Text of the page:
China's December PPI down 3.3%
Updated: 2015-01-09 10:24
A worker cuts the scrap metal at a factory in Dalian, Liaoning province, Dec 9, 2014. [Asianewsphoto by Liu Debin]
BEIJING - China's producer price index (PPI) posted its steepest fall in more than two years in December amid a slump in global oil prices and weak domestic demand.
The factory gate price, which measures inflation at the wholesale level, dropped 3.3 percent year on year in December, the National Bureau of Statistics (NBS) said on Friday.
PPI dropped 2.7 percent in November, 2.2 percent in October, 1.8 percent in September and 1.2 percent in August.
On a monthly basis, PPI contracted 0.6 percent in December, a slight acceleration from November's 0.5 percent fall.
Yu Qiumei, a senior statistician with NBS, attributed the drop to the lower prices of refined oil; oil and natural gas; and chemicals, which contributed to a combined 0.4 percentage point fall in last month's PPI reading.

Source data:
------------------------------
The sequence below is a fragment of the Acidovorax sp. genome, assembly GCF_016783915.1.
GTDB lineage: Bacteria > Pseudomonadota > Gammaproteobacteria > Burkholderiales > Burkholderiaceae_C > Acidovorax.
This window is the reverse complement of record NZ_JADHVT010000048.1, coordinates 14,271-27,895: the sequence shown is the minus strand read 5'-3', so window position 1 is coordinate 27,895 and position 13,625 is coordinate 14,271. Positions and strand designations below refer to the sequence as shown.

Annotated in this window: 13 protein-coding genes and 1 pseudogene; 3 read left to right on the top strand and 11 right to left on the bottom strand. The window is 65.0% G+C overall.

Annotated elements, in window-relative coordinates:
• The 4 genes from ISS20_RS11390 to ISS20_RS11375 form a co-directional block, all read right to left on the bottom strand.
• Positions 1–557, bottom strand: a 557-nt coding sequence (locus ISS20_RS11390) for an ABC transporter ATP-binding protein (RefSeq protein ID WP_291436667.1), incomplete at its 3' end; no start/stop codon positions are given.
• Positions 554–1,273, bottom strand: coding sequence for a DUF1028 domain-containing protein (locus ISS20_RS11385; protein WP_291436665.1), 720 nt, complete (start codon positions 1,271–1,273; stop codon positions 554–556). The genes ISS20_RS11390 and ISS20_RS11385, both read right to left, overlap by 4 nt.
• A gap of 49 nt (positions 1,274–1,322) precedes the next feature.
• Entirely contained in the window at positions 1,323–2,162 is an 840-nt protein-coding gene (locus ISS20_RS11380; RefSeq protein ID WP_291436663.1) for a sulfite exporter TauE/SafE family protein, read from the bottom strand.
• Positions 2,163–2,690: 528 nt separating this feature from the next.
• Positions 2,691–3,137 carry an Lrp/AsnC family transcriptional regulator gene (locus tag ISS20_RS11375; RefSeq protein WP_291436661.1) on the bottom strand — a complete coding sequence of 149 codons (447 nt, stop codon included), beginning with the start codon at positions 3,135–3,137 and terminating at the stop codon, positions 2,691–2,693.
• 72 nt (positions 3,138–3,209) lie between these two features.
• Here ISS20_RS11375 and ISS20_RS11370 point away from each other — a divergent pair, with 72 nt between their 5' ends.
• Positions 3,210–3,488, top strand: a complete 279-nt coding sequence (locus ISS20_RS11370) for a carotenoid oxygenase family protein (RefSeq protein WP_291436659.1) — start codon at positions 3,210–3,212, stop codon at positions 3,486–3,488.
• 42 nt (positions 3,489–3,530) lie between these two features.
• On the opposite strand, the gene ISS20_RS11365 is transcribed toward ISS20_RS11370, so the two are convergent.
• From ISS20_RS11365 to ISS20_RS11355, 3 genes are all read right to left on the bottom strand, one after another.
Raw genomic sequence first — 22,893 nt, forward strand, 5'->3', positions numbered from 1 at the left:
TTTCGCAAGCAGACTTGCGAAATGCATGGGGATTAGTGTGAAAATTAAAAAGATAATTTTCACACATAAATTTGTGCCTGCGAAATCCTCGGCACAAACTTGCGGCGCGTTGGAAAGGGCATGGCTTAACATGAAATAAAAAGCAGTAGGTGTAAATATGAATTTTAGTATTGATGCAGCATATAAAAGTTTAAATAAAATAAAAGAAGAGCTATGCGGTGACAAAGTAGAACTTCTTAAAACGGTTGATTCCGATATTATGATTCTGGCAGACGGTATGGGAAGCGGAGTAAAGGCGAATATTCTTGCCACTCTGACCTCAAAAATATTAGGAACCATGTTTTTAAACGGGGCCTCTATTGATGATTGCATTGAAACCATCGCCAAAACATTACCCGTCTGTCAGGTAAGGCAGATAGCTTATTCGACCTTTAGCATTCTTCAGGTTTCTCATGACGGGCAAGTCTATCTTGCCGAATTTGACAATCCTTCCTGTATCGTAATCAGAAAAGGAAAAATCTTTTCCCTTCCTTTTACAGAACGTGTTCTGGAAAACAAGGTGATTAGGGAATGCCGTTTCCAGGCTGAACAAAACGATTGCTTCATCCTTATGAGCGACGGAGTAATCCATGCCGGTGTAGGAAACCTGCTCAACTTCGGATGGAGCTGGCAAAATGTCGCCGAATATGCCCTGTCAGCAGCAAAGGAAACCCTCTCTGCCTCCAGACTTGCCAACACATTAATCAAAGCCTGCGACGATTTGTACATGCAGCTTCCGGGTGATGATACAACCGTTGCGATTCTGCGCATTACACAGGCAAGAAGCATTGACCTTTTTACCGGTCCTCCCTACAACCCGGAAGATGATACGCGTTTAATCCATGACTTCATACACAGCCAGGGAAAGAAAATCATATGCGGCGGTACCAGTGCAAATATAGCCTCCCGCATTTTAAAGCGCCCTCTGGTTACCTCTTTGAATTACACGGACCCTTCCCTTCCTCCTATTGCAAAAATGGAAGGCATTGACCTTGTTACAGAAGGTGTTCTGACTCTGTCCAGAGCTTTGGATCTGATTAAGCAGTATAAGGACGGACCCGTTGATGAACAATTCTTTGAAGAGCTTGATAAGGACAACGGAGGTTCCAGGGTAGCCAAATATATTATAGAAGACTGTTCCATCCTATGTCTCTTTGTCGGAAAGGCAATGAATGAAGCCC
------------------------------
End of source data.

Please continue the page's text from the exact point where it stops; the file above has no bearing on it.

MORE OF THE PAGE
In 2014, the country's PPI fell 1.9 percent year on year.
China's consumer prices grew 2 percent in 2014 from a year earlier, well below the government's 3.5 percent target set for the year.
Deflation 'may force central bank's hand'
Further easing in consumer inflation and accelerating industrial deflation in November reflect stagnation in the world's second-largest economy, and that may push the central bank to cut banks' required reserve ratios as a means of easing liquidity and stabilizing growth, market observers said on Wednesday.
They said that China's top leaders may discuss a reduction in the 2015 Consumer Price Index target to 3 percent, from 3.5 percent this year, during the Central Economic Work Conference in Beijing. A statement will be issued when the meeting ends on Thursday.
The comments followed a report by the National Bureau of Statistics, which said that the CPI edged down to 1.4 percent year-on-year in November from 1.6 percent in October, the lowest level since December 2009.